I grew up in a household where verbal felonies were a sport, a hobby, and an art form. As with all sports, there's always that one kid who is chosen last because he can't keep up. At the time I couldn't have known what a blessing that was. All I knew was that I didn't want to play if I had to be the ball. So one Good Friday I left. Someone referred me to a Catholic charity that matched clean low-income tenants to clean low-income housing, which was all I could afford alone. (Big step, too, for someone who was brought up to avoid Catholics. I never did find out why.) As they say, the rest is history. And with freedom came a change in my understanding of the Story of Forty Years. I realized what Heinlein meant when he wrote that the most important freedom is to be free in your mind. The Israelites weren't banished for complaining -- even Moses and the Nevim complained -- but rather because their verbal sewage was runoff from a deeper, poorly capped mental and emotional toxic waste dump. They couldn't leave Egypt in their minds. It was easier to take Egypt with them.

So then I pondered why the people didn't get a second chance in five years, or maybe ten. I changed. Joshua, Caleb, and Rahab changed. Why did everyone else get sentenced to life? Call it the Orwellian struggle between the Boxer and the Squealer in all of us. I wanted to believe the best about people. Still do. I did not want to believe that people could have enough poison in their hearts to last a lifetime. A little older now, I can testify that yes, there are people who will nurture their real or imagined grievances ; who will cherish them, keep hatred alive for years, for decades, waiting for one last opportunity to share it with anyone who will listen.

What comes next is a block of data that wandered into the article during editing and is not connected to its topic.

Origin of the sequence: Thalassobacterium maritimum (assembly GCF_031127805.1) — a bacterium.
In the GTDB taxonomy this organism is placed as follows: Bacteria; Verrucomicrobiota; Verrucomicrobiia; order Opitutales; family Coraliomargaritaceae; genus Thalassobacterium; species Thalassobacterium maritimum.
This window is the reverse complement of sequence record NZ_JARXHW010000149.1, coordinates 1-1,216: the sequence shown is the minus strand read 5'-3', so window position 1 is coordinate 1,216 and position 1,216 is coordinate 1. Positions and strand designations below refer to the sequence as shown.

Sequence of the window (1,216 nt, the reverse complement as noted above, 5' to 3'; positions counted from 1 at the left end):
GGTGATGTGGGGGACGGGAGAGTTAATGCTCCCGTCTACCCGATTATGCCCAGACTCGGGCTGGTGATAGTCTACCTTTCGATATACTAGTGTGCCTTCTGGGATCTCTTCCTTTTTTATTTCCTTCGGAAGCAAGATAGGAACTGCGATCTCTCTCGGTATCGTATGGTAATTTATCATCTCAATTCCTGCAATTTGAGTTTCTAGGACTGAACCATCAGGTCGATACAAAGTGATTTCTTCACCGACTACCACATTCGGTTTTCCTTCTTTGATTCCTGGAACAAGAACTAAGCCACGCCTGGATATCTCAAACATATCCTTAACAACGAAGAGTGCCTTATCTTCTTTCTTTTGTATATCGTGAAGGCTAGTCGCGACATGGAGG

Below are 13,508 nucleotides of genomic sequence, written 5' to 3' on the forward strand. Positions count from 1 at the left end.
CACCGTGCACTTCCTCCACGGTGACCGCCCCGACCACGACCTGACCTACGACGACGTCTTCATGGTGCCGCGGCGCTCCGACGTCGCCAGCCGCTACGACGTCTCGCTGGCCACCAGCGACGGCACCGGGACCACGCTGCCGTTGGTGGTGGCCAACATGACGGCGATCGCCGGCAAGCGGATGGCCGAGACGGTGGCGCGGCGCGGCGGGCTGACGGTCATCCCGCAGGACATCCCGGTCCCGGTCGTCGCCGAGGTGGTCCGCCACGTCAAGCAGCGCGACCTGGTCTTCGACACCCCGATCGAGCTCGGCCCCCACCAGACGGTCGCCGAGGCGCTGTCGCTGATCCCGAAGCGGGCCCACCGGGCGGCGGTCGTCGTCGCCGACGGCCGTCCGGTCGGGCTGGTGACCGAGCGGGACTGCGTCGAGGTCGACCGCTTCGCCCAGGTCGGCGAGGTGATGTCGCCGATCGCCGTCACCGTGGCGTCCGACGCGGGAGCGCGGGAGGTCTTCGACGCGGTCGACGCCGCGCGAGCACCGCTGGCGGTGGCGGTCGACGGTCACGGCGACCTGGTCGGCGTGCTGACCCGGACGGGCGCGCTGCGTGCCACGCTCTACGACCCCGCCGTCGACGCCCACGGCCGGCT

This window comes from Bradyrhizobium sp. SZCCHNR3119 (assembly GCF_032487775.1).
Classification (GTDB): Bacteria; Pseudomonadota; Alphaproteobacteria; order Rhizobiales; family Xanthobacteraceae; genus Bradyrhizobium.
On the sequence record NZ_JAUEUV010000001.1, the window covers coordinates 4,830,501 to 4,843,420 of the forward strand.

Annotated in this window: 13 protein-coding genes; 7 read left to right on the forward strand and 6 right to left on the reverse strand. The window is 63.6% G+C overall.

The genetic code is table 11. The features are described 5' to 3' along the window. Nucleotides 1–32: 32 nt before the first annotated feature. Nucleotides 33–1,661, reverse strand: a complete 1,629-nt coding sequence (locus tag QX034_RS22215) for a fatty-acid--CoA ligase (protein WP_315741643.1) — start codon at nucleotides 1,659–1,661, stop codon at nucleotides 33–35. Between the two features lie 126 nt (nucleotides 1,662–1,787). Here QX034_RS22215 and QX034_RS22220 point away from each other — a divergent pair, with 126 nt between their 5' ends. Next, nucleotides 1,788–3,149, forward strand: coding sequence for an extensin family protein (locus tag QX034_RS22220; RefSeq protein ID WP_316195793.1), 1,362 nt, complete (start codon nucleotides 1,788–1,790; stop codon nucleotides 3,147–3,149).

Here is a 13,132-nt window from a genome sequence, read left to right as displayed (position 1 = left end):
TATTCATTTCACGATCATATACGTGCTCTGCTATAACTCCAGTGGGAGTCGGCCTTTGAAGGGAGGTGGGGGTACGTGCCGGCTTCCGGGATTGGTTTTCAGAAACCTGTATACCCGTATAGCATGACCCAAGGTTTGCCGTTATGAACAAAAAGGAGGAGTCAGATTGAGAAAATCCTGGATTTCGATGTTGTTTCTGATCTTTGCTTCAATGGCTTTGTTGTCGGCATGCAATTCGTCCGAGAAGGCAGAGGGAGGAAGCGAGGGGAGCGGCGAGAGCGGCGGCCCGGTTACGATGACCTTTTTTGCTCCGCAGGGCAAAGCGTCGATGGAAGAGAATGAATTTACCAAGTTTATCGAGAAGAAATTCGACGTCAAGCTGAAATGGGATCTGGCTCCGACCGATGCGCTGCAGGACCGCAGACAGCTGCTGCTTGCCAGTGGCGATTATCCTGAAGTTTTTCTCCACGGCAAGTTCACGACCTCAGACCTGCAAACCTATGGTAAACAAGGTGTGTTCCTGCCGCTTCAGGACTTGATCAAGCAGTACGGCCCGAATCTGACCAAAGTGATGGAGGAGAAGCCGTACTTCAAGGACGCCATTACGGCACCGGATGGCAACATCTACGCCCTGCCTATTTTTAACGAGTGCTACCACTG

Seen in that light, the Forty Years' Exile finally made sense. The children of the Children grew up free to become (in Cahill's phrase) a band of rugged desert nomads that the soft city-dwellers of Canaan did not want to mess with. But try to imagine the generation gap. The freeborn nation felt no nostalgia for the certainties of slavery and no comprehension of why anyone would feel nostalgic for slavery. They must have wondered why their parents cared more about living in the past than about going to the Promised Land with them. Meanwhile, the bitter parents almost certainly cried, "You're waiting for us to die so you can get on with your real lives!" Clearly this was false. The children didn't know they were supposed to feel deprived. They were home. Unfortunately parental paranoia would have negated any attempts by their children to prove good intentions. Even Moses and his family snapped, locked in the same cage with the inmates. First Miriam made racist remarks about Moses' wife to turn the people against him and to angle for his job. Then Moses lost his own chance at the Promised Land when he struck the Meribah rock, a physical stand-in for the two million Hebrews he really wanted to spank. You don't have to emit toxic fumes yourself to be sickened by breathing them.